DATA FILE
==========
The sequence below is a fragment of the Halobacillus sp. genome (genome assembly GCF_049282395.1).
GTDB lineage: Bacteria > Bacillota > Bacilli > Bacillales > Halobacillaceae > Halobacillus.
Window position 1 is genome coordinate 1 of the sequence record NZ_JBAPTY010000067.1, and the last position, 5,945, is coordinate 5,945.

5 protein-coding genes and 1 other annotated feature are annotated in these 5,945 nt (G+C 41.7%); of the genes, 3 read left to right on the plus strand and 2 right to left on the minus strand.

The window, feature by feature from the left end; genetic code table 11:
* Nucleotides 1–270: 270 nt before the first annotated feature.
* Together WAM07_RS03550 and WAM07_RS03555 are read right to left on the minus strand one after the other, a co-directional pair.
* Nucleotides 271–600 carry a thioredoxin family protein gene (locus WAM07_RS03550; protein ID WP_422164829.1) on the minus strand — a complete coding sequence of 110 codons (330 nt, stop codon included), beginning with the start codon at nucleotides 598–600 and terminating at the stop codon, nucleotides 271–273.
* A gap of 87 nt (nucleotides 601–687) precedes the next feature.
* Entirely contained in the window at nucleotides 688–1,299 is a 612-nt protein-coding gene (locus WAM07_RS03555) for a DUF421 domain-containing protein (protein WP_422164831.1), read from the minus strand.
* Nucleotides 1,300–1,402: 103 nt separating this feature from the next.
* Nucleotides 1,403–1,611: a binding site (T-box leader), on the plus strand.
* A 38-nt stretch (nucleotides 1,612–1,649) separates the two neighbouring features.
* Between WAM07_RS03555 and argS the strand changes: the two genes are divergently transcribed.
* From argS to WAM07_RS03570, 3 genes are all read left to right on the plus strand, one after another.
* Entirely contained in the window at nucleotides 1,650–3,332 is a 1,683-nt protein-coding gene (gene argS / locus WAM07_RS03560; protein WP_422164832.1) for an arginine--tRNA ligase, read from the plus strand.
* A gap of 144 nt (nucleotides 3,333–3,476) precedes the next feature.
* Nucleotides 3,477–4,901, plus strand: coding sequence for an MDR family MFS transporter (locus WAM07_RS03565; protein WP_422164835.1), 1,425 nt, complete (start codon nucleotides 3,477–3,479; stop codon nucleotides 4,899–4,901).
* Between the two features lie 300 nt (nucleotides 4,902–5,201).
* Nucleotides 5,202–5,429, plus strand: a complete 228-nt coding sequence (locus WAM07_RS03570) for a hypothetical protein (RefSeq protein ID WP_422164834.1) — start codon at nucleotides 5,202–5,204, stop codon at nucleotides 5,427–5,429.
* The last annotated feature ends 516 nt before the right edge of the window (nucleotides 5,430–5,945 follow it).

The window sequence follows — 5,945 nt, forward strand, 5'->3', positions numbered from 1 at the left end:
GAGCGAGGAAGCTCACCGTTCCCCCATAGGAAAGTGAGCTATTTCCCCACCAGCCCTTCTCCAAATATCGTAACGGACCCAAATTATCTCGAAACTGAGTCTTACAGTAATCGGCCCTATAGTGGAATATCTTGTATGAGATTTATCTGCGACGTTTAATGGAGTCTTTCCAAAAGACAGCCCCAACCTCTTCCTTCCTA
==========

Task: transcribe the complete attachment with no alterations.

The sequence below is a fragment of the Halobacillus sp. genome (genome assembly GCF_049282395.1).
GTDB lineage: Bacteria > Bacillota > Bacilli > Bacillales > Halobacillaceae > Halobacillus.
Window position 1 is genome coordinate 1 of the sequence record NZ_JBAPTY010000067.1, and the last position, 5,945, is coordinate 5,945.

5 protein-coding genes and 1 other annotated feature are annotated in these 5,945 nt (G+C 41.7%); of the genes, 3 read left to right on the plus strand and 2 right to left on the minus strand.

The window, feature by feature from the left end; genetic code table 11:
* Nucleotides 1–270: 270 nt before the first annotated feature.
* Together WAM07_RS03550 and WAM07_RS03555 are read right to left on the minus strand one after the other, a co-directional pair.
* Nucleotides 271–600 carry a thioredoxin family protein gene (locus WAM07_RS03550; protein ID WP_422164829.1) on the minus strand — a complete coding sequence of 110 codons (330 nt, stop codon included), beginning with the start codon at nucleotides 598–600 and terminating at the stop codon, nucleotides 271–273.
* A gap of 87 nt (nucleotides 601–687) precedes the next feature.
* Entirely contained in the window at nucleotides 688–1,299 is a 612-nt protein-coding gene (locus WAM07_RS03555) for a DUF421 domain-containing protein (protein WP_422164831.1), read from the minus strand.
* Nucleotides 1,300–1,402: 103 nt separating this feature from the next.
* Nucleotides 1,403–1,611: a binding site (T-box leader), on the plus strand.
* A 38-nt stretch (nucleotides 1,612–1,649) separates the two neighbouring features.
* Between WAM07_RS03555 and argS the strand changes: the two genes are divergently transcribed.
* From argS to WAM07_RS03570, 3 genes are all read left to right on the plus strand, one after another.
* Entirely contained in the window at nucleotides 1,650–3,332 is a 1,683-nt protein-coding gene (gene argS / locus WAM07_RS03560; protein WP_422164832.1) for an arginine--tRNA ligase, read from the plus strand.
* A gap of 144 nt (nucleotides 3,333–3,476) precedes the next feature.
* Nucleotides 3,477–4,901, plus strand: coding sequence for an MDR family MFS transporter (locus WAM07_RS03565; protein WP_422164835.1), 1,425 nt, complete (start codon nucleotides 3,477–3,479; stop codon nucleotides 4,899–4,901).
* Between the two features lie 300 nt (nucleotides 4,902–5,201).
* Nucleotides 5,202–5,429, plus strand: a complete 228-nt coding sequence (locus WAM07_RS03570) for a hypothetical protein (RefSeq protein ID WP_422164834.1) — start codon at nucleotides 5,202–5,204, stop codon at nucleotides 5,427–5,429.
* The last annotated feature ends 516 nt before the right edge of the window (nucleotides 5,430–5,945 follow it).

The window sequence follows — 5,945 nt, forward strand, 5'->3', positions numbered from 1 at the left end:
GAGCGAGGAAGCTCACCGTTCCCCCATAGGAAAGTGAGCTATTTCCCCACCAGCCCTTCTCCAAATATCGTAACGGACCCAAATTATCTCGAAACTGAGTCTTACAGTAATCGGCCCTATAGTGGAATATCTTGTATGAGATTTATCTGCGACGTTTAATGGAGTCTTTCCAAAAGACAGCCCCAACCTCTTCCTTCCTA